NIST pushes framework to foster trusted AI
The U.S. Department of Commerce’s National Institute of Standards and Technology (NIST) has published new guidance to aid organizations in the design, development, deployment and use of artificial intelligence (AI).
As America’s leading authority on biometrics standards and benchmarking, NIST’s guidance on trustworthy AI could have a major influence on the industry.
According to the Artificial Intelligence Risk Management Framework (AI RMF 1.0), AI technologies can benefit society, but their potential harms cannot be ignored. Risks connected with AI include biases that can affect people’s lives in several ways, from negative experiences with chatbots to rejections on job and loan applications.
“This voluntary framework will help develop and deploy AI technologies in ways that enable the United States, other nations and organizations to enhance AI trustworthiness while managing risks based on our democratic values,” comments Commerce Deputy Secretary Don Graves.
“It should accelerate AI innovation and growth while advancing — rather than restricting or damaging — civil rights, civil liberties and equity for all.”
More specifically, the document comprises two sections. The first one discusses the aforementioned risks connected to AI and suggests a list of characteristics of “trustworthy” AI.
On the other hand, the second half of the report highlights four core functions to help businesses address the risks of real-world AI applications. These are “govern, map, measure and manage,” respectively.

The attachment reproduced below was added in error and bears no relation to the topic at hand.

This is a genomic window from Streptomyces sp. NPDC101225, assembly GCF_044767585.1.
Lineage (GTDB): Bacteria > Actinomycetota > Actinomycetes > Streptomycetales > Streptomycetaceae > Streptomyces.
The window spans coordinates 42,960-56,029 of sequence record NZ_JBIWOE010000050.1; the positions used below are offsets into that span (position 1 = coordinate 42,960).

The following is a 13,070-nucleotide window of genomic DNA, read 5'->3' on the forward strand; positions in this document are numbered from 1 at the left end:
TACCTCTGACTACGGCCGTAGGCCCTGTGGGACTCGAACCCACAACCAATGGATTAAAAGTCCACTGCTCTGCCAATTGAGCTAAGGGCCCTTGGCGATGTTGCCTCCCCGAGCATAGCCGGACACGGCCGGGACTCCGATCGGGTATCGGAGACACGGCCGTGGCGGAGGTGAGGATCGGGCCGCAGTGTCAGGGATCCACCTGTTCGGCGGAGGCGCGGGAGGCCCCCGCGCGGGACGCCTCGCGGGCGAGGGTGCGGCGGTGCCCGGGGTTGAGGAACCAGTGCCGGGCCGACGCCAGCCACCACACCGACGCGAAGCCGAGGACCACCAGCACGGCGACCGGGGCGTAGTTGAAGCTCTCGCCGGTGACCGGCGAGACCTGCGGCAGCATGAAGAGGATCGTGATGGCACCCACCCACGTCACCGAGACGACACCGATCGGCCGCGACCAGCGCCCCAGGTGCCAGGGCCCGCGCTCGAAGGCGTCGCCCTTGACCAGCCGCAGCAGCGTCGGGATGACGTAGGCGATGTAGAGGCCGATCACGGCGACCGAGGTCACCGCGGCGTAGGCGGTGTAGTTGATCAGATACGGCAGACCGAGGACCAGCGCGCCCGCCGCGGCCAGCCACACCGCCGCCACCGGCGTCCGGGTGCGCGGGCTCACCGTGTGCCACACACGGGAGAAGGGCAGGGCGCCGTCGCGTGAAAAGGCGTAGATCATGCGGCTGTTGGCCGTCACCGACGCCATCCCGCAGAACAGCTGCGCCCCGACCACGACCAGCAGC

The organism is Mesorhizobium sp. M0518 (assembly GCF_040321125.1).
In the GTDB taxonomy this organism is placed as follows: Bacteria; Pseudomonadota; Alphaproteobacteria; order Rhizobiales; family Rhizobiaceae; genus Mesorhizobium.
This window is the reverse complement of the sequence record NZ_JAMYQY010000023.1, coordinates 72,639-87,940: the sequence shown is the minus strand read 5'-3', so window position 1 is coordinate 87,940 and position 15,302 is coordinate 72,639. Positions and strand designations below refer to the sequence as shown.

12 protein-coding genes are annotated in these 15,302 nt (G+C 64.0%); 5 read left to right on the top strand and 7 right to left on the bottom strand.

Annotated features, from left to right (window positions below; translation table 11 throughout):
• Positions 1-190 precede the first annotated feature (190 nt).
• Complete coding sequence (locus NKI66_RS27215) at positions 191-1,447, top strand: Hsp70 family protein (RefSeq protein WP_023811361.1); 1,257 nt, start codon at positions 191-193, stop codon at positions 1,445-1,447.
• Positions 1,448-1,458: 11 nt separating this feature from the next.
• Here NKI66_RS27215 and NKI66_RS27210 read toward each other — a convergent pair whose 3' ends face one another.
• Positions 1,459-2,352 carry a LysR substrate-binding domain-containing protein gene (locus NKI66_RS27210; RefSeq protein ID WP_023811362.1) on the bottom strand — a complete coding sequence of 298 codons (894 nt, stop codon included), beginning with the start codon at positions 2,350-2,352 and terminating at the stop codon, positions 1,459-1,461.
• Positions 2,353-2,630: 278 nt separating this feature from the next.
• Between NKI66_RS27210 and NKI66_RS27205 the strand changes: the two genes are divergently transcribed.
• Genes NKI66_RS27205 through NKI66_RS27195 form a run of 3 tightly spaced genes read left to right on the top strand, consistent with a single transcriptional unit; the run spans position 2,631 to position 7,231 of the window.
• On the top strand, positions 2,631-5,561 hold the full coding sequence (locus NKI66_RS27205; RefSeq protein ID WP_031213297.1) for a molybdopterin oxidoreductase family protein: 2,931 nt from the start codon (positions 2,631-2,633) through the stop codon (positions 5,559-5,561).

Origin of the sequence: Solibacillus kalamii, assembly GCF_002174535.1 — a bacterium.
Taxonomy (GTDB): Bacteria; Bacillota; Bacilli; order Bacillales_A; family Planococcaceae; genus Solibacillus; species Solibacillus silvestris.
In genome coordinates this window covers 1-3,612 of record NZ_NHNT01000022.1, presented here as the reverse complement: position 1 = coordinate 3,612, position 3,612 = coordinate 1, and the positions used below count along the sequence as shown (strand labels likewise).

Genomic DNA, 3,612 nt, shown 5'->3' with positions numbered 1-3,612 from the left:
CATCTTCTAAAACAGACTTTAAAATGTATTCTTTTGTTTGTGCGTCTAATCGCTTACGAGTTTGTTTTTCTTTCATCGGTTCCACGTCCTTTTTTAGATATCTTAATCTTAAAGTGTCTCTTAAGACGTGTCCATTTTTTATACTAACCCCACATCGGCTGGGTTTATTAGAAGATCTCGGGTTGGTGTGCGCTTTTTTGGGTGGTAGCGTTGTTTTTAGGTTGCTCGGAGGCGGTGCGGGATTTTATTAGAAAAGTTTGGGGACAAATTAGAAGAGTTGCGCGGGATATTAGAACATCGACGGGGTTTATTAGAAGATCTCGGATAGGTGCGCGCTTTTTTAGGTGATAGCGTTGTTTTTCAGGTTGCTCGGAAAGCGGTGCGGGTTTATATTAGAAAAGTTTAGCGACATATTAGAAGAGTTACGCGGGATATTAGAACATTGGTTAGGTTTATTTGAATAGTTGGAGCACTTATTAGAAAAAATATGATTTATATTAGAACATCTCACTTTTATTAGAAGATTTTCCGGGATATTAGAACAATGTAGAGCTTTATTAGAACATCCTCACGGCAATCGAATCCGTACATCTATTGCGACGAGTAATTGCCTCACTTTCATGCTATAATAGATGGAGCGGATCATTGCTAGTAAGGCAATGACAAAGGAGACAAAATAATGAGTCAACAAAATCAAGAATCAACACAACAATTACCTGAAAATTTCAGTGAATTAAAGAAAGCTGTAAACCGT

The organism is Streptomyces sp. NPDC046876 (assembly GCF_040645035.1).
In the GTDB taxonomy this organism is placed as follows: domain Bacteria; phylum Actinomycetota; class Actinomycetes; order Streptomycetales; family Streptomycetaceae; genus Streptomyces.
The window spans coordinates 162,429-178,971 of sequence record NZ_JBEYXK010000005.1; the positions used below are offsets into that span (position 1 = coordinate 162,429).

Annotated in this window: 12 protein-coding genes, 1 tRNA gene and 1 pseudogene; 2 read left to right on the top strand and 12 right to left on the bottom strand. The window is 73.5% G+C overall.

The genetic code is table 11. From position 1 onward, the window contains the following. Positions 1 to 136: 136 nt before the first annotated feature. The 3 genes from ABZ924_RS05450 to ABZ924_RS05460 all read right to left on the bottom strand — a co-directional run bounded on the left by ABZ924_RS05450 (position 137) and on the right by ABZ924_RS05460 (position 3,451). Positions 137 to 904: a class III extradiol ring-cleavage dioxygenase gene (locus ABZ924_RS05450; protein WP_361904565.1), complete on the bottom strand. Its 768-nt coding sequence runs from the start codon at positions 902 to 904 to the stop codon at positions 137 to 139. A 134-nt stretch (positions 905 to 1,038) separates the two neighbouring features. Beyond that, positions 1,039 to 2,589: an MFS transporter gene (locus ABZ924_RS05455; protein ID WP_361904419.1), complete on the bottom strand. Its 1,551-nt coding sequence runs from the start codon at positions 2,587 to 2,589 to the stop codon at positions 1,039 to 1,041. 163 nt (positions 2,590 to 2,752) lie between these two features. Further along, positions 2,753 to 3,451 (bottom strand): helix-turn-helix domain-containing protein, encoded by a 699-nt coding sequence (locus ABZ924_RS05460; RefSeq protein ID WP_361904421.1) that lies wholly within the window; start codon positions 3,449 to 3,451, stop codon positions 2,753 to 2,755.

The “govern” function looks at establishing a “culture of risk management” that is “cultivated and present” and the “map” one aims to recognize the context of specific AI applications and associated risks.
The “measure” function aims to ensure that identified risks are assessed, analyzed or tracked and the “manage” one refers to prioritizing risks and ensuring they are acted upon based on project impact.
“The AI Risk Management Framework can help companies and other organizations in any sector and any size to jump-start or enhance their AI risk management approaches,” explains NIST Director Laurie Locascio.
“It offers a new way to integrate responsible practices and actionable guidance to operationalize trustworthy and responsible AI. We expect the AI RMF to help drive development of best practices and standards.”
The AI RMF 1.0 was mandated in a Congressional directive from January 2021. It includes 400 sets of formal comments NIST received from around 240 organizations in the drafting stages of the framework.
NIST has also published an AI RMF Playbook, a series of guidelines to help navigate and implement the framework.
The agency plans to collaborate with the AI community to update the framework regularly. NIST also said it would establish resources for trustworthy and responsible AI.
Meanwhile, in Europe, legislators are also working toward the creation of an artificial intelligence-focused regulatory framework designed to foster the deployment of ethical AI.
Commonly known as the AI Act, the proposed legislation is in the process of being amended to include a more accurate definition of what remote biometric identification is and what can be defined as a high-risk criterion for the classification of AI systems.